Thick & Tight: Unclouded MoonStories
Participants | Thick & Tight: Daniel Hay-Gordon, Eleanor Perry
Thick & Tight are a dance duo whose work incorporates mime, drag and cultural reference. After being commissioned by Kings Place for the Noh Reimagined Festival, and with an invitation to train with artists in Noh and Kyogen Theatre in Japan, their Residency explored how these art forms can be incorporated into their own work, and where their practices overlap and diverge.
The short film you see as part of this year’s Festival of New is a very early stage of a larger project. We’ve been commissioned by Noh Reimagined Festival to create a work in response to Japanese Noh and Kyogen, 600-year-old classical Japanese dance-drama art forms. We’ve tried to comprehend the performative, thematic and contextual elements of Noh and Kyogen. Inspired by the rhythms, structure, choreographic languages and metaphysical philosophy found within, we’re finding connections with our own practice in dance and queer performance. We feel very lucky to be invited to respond to these highly respected art forms and learn more about Japanese culture and aesthetics. Alongside our creative response, we’re learning more about cultural appropriation and having discussions around queer anti-racist practice with collaborators, peers, students and audiences.
While at Snape Maltings, we undertook extensive research into Benjamin Britten’s Church Parable Curlew River, based on the Noh play Sumidagawa (Sumida River). We were given access to the archives, which included original librettos, first performance photographs and books Britten collected while touring Japan. We also went out most days into the reed beds around the River Alde to record the local curlew population and take field recordings of their haunting, plaintive calls. We mixed these sounds and historic research together with an ongoing exploration into LGBTQ+ history, especially in Japan. This research culminated in the early stages of Unclouded Moon, a piece which seeks to unveil our abstract and emotional relationship to nature and the ancient.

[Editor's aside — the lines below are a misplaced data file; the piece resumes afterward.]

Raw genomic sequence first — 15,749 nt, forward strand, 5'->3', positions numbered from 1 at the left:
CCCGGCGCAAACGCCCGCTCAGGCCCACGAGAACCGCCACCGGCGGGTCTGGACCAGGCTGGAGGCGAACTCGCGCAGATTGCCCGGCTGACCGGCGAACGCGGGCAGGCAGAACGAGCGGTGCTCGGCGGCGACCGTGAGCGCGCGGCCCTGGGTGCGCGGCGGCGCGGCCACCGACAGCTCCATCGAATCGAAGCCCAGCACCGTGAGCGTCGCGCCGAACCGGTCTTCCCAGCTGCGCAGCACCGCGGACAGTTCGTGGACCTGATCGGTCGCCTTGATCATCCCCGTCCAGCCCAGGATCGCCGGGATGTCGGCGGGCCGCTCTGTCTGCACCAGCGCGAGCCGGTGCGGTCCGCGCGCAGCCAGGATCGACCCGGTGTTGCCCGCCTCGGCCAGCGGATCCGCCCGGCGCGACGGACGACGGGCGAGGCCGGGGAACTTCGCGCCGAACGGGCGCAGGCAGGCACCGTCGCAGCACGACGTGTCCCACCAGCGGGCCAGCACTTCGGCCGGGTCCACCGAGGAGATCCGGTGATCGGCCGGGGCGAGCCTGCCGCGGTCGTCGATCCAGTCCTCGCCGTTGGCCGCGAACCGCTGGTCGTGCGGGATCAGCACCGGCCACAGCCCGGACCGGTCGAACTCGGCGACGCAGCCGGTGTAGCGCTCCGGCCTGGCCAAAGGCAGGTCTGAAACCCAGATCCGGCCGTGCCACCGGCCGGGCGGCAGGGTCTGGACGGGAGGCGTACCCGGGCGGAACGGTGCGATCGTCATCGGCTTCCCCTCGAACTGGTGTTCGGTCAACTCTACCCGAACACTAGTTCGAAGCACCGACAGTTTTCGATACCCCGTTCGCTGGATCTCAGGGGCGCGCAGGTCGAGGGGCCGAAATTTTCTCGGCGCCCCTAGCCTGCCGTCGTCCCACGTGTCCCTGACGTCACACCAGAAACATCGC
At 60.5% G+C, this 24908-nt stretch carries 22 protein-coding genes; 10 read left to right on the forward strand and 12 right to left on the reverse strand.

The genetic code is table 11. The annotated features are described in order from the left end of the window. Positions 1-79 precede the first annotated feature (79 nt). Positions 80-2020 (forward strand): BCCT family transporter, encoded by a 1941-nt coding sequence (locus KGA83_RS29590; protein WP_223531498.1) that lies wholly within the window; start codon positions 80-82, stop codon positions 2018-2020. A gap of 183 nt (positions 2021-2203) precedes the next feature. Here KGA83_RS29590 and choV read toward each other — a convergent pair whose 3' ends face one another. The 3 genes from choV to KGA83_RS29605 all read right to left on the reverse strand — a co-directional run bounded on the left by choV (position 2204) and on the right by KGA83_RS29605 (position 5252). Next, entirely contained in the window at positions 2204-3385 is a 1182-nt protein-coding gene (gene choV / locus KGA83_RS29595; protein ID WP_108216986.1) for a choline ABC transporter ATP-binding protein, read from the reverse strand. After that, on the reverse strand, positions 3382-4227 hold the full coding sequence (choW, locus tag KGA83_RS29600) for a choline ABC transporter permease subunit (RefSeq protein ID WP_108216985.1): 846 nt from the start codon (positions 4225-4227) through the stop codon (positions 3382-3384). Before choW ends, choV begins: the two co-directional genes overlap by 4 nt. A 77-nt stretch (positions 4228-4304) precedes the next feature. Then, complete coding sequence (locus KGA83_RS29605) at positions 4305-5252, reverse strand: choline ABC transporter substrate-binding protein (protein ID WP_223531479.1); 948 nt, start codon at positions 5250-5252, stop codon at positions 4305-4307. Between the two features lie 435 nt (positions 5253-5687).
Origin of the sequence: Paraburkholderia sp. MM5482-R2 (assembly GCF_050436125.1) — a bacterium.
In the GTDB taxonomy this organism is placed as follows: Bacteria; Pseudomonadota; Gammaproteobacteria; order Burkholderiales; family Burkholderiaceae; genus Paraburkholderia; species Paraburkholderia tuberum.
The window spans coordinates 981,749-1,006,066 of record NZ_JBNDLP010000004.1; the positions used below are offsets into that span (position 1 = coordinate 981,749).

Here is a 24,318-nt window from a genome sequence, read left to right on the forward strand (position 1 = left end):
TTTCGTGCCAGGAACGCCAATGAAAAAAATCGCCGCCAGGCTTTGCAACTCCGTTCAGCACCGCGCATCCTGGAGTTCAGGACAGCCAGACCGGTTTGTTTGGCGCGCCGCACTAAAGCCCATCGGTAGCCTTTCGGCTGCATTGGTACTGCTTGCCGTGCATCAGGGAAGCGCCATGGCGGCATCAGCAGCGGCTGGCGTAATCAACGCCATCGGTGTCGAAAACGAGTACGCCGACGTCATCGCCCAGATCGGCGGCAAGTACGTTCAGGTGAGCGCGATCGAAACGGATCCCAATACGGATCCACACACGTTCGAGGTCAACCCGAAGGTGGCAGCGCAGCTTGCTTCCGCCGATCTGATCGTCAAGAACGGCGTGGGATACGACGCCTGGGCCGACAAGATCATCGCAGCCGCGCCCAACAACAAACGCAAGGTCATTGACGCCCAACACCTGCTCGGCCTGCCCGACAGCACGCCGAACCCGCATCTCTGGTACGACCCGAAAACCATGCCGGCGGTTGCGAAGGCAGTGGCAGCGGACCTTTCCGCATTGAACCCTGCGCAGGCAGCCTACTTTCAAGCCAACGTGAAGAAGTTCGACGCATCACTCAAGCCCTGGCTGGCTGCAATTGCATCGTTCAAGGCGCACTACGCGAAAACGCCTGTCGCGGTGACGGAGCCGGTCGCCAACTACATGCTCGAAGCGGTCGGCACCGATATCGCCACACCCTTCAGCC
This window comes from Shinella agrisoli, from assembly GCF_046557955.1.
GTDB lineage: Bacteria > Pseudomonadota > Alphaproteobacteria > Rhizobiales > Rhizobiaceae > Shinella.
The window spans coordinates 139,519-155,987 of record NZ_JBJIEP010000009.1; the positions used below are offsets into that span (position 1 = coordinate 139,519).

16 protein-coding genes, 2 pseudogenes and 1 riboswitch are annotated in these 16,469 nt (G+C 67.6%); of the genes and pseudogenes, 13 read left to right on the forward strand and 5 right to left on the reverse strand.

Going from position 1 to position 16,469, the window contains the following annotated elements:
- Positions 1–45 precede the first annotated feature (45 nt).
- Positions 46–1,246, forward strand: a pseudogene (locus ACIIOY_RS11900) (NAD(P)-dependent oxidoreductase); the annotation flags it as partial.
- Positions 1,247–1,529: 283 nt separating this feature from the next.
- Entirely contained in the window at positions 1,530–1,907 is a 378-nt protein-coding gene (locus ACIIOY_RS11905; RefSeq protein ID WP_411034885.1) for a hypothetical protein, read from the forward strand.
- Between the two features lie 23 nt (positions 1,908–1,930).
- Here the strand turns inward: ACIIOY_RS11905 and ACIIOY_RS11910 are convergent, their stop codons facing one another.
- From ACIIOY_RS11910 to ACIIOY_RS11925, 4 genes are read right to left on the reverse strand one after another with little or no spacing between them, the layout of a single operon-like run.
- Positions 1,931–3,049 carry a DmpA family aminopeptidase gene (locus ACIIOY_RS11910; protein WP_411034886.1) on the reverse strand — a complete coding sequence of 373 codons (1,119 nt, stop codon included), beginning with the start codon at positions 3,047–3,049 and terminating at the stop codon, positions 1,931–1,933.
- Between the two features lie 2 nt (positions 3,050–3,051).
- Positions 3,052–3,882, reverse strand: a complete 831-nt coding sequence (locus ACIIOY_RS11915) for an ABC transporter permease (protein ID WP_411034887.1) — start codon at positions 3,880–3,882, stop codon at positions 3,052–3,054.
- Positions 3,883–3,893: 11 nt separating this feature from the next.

This piece shall go onto be presented at Kings Place as part of the Noh Reimagined Festival and hopefully in Tokyo at the National Noh Theatre, where we’ll perform the work alongside renowned Japanese artists. Since our residency at Snape, we’ve begun training with a Kyogen master over Zoom, researched more into the history of Noh and Kyogen, created a work inspired by elements of Noh for students at Northern Contemporary Dance School and begun a series of interviews with Japanese heritage queer artists. To continue creating the work during lockdown, we’re setting weekly choreographic tasks for each other and our design collaborator Tim Spooner.
We would like to thank Akiko Yanagisawa, John Fensom and Jamie Orchard-Lisle.
Superbly funny and surprisingly poignant…unbearable sad beauty5 Stars
Appallingly entertaining4 Stars